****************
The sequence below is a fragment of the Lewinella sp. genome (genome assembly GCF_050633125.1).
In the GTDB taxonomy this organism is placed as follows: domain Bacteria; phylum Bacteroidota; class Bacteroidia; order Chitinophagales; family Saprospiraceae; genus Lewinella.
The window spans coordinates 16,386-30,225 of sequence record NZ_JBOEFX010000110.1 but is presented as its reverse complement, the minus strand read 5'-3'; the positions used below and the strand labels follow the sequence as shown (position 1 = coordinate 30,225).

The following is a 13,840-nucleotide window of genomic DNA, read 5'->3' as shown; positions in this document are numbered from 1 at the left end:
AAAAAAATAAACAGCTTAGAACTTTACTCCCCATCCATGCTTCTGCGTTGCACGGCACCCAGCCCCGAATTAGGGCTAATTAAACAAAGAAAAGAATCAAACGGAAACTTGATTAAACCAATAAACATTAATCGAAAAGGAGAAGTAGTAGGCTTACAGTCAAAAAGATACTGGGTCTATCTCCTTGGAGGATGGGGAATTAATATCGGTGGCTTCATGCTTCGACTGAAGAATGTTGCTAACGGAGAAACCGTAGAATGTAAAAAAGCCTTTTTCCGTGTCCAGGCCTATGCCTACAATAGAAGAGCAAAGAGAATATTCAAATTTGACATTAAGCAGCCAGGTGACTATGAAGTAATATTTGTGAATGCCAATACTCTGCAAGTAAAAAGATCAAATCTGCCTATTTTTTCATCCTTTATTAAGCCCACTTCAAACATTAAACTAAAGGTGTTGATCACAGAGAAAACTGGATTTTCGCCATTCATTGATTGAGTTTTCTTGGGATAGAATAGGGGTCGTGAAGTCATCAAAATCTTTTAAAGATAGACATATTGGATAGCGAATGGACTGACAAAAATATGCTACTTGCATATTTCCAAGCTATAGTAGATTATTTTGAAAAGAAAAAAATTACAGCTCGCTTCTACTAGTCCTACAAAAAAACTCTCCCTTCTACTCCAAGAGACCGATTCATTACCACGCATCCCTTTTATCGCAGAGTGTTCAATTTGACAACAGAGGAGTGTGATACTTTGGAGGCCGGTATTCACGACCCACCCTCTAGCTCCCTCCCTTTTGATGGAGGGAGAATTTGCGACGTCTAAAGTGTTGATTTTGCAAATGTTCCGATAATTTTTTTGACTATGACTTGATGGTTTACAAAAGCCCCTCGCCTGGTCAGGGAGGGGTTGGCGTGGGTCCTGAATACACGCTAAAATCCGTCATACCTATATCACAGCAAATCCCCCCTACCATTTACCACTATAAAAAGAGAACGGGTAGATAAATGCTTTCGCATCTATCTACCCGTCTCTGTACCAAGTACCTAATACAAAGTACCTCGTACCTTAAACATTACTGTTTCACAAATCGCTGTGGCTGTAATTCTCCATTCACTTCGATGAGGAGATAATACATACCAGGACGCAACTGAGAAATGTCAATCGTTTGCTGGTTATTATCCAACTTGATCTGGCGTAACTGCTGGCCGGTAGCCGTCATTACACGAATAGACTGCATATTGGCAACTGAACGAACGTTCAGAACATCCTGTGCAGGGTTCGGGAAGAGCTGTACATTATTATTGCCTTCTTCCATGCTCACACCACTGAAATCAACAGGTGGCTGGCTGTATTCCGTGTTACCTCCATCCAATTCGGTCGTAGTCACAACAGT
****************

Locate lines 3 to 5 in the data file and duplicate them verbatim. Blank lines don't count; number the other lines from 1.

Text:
The window spans coordinates 16,386-30,225 of sequence record NZ_JBOEFX010000110.1 but is presented as its reverse complement, the minus strand read 5'-3'; the positions used below and the strand labels follow the sequence as shown (position 1 = coordinate 30,225).

The following is a 13,840-nucleotide window of genomic DNA, read 5'->3' as shown; positions in this document are numbered from 1 at the left end:
AAAAAAATAAACAGCTTAGAACTTTACTCCCCATCCATGCTTCTGCGTTGCACGGCACCCAGCCCCGAATTAGGGCTAATTAAACAAAGAAAAGAATCAAACGGAAACTTGATTAAACCAATAAACATTAATCGAAAAGGAGAAGTAGTAGGCTTACAGTCAAAAAGATACTGGGTCTATCTCCTTGGAGGATGGGGAATTAATATCGGTGGCTTCATGCTTCGACTGAAGAATGTTGCTAACGGAGAAACCGTAGAATGTAAAAAAGCCTTTTTCCGTGTCCAGGCCTATGCCTACAATAGAAGAGCAAAGAGAATATTCAAATTTGACATTAAGCAGCCAGGTGACTATGAAGTAATATTTGTGAATGCCAATACTCTGCAAGTAAAAAGATCAAATCTGCCTATTTTTTCATCCTTTATTAAGCCCACTTCAAACATTAAACTAAAGGTGTTGATCACAGAGAAAACTGGATTTTCGCCATTCATTGATTGAGTTTTCTTGGGATAGAATAGGGGTCGTGAAGTCATCAAAATCTTTTAAAGATAGACATATTGGATAGCGAATGGACTGACAAAAATATGCTACTTGCATATTTCCAAGCTATAGTAGATTATTTTGAAAAGAAAAAAATTACAGCTCGCTTCTACTAGTCCTACAAAAAAACTCTCCCTTCTACTCCAAGAGACCGATTCATTACCACGCATCCCTTTTATCGCAGAGTGTTCAATTTGACAACAGAGGAGTGTGATACTTTGGAGGCCGGTATTCACGACCCACCCTCTAGCTCCCTCCCTTTTGATGGAGGGAGAATTTGCGACGTCTAAAGTGTTGATTTTGCAAATGTTCCGATAATTTTTTTGACTATGACTTGATGGTTTACAAAAGCCCCTCGCCTGGTCAGGGAGGGGTTGGCGTGGGTCCTGAATACACGCTAAAATCCGTCATACCTATATCACAGCAAATCCCCCCTACCATTTACCACTATAAAAAGAGAACGGGTAGATAAATGCTTTCGCATCTATCTACCCGTCTCTGTACCAAGTACCTAATACAAAGTACCTCGTACCTTAAACATTACTGTTTCACAAATCGCTGTGGCTGTAATTCTCCATTCACTTCGATGAGGAGATAATACATACCAGGACGCAACTGAGAAATGTCAATCGTTTGCTGGTTATTATCCAACTTGATCTGGCGTAACTGCTGGCCGGTAGCCGTCATTACACGAATAGACTGCATATTGGCAACTGAACGAACGTTCAGAACATCCTGTGCAGGGTTCGGGAAGAGCTGTACATTATTATTGCCTTCTTCCATGCTCACACCACTGAAATCAACAGGTGGCTGGCTGTATTCCGTGTTACCTCCATCCAATTCGGTCGTAGTCACAACAGT